With the spread of COVID-19 a concern for many local governments, local officials have closed county courthouses to the public. However, county departments, such as Veterans Affairs, are still open by appointment and offering the same service and assistance.
Sue Rich, County Veterans Service Office for Veterans Affairs in Washington County said a large majority of her clients are in at-risk category due to age. For that reason, the department is taking every precaution to keep them safe.
“Washington County has a large population of elderly veterans. Right now I am trying to do everything by phone or email and that seems to be working,” she said.
This change went into effect Tuesday, March 17 at 12 p.m. when the county supervisors announced they would close the courthouse to the public. Individual county department heads who operate in buildings not in the courthouse were allowed to make their own decisions.
In Henry County, Veterans Affairs Director Roger Pittsenbarger reported having the same set up. Appointments are required and when the client arrives at the door, they need to call to be let in. No public access without prior appointment is being granted at either location.
Rich said the change has been challenging, but for the most part people have been understanding. The process is gradually taking longer due to having to transition from face-to-face meetings to phone meetings but everyone is adjusting accordingly.
Pittsenbarger agreed, saying being able to sit down and talk with veterans made things much easier but for now, safety is number one.
“We just can’t have them come in,” he said. “It was a lot easier beforehand but it’s more detailed right now to the point they have to call and set an appointment.”
In Washington County Rich said she has anywhere from 25-30 ongoing cases for claims for veterans that she and staff are working on. Claims can be any prolonged injury, such as complications from a broken bone, the veteran suffered while serving.
The Iowa City VA Health Care System still is open but restrictions apply, according to its website. Everyone who enters the building will be prescreened for COVID-19 symptoms.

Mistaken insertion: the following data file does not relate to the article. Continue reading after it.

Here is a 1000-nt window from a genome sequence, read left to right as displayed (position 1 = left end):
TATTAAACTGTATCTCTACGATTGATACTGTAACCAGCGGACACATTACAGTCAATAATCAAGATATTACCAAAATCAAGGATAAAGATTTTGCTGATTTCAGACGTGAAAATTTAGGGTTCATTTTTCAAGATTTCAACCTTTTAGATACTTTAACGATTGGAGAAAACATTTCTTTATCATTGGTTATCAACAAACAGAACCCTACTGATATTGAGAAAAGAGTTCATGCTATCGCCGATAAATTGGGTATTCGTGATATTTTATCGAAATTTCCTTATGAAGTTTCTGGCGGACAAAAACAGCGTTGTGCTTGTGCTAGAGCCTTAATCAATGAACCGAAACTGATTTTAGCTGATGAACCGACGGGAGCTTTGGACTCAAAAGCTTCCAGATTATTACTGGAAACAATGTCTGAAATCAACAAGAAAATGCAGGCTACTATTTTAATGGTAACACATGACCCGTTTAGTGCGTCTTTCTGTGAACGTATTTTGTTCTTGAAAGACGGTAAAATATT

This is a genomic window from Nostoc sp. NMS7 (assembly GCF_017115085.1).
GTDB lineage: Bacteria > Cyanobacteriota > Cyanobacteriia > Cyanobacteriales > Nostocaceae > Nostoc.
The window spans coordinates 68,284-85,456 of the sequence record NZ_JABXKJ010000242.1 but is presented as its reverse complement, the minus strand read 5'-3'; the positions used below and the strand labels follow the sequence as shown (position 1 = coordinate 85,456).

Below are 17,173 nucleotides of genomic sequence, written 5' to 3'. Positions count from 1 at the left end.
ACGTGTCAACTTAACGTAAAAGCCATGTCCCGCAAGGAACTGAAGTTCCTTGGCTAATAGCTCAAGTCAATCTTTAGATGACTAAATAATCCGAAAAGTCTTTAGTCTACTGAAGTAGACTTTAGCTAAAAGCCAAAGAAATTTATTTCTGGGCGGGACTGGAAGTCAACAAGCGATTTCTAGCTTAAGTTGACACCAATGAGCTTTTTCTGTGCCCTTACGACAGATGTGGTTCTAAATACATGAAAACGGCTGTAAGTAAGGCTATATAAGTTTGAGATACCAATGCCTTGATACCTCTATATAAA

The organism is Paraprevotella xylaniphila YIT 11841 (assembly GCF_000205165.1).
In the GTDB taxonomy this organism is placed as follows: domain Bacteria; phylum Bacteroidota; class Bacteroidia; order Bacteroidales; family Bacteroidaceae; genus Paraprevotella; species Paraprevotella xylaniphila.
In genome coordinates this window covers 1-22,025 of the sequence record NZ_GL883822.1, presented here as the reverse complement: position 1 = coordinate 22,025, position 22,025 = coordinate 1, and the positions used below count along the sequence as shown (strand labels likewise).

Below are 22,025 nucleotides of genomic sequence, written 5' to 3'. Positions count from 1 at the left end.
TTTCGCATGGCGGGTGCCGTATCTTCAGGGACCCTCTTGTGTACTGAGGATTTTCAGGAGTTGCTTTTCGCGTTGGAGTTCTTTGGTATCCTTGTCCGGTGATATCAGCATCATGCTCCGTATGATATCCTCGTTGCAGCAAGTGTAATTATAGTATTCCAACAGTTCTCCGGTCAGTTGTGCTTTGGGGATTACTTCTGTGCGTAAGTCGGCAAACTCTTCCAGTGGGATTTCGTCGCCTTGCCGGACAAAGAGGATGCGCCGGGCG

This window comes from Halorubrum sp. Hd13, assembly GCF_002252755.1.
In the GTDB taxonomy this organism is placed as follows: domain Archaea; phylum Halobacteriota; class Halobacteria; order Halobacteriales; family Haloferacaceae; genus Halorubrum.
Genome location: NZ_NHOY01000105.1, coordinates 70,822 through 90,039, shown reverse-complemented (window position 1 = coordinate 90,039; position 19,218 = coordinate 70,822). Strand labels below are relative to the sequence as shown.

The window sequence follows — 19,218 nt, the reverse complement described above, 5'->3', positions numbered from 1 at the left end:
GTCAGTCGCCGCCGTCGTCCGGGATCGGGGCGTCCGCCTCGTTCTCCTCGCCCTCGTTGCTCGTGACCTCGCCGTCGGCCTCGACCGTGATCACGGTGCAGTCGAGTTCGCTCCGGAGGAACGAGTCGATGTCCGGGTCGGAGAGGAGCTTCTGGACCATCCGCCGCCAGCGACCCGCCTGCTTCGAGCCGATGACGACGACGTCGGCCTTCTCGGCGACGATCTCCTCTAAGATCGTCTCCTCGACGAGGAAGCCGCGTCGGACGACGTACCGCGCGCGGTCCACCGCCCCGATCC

No appointments have been canceled or rescheduled, according to a news release on the hospital’s website. The organization is actively monitoring the situation and will adjust policy accordingly.
“Veterans who are concerned they may have symptoms of COVID-19, flu or cold should contact us at 319-338-0581 before coming to their appointment. Clinical staff are available to provide 24/7 virtual care and support, including nurse advice and triage. This service is available at no cost to Veterans enrolled for VA health care,” the release states.
For low income veterans in the county seeking assistance at this time, pension is available, Rich said. Right now there has been no interruption in this service and Rich said she felt the county would be able to sustain that benefit for the extend of the fiscal year.
“They can apply for unemployment depending on how long they worked (at their job) but people are going to get behind on their bills and they’re probably going to be contacting us,” she said.
Although the situation is less than ideal, Rich said the understanding and support from clients and the community is appreciated.
“I think people are pretty understanding of what’s going on and will take that to heart. We just want to do what’s best for the public,” she said. “We will do everything that we can as a county for the services that we provide to make sure people are safe during this.”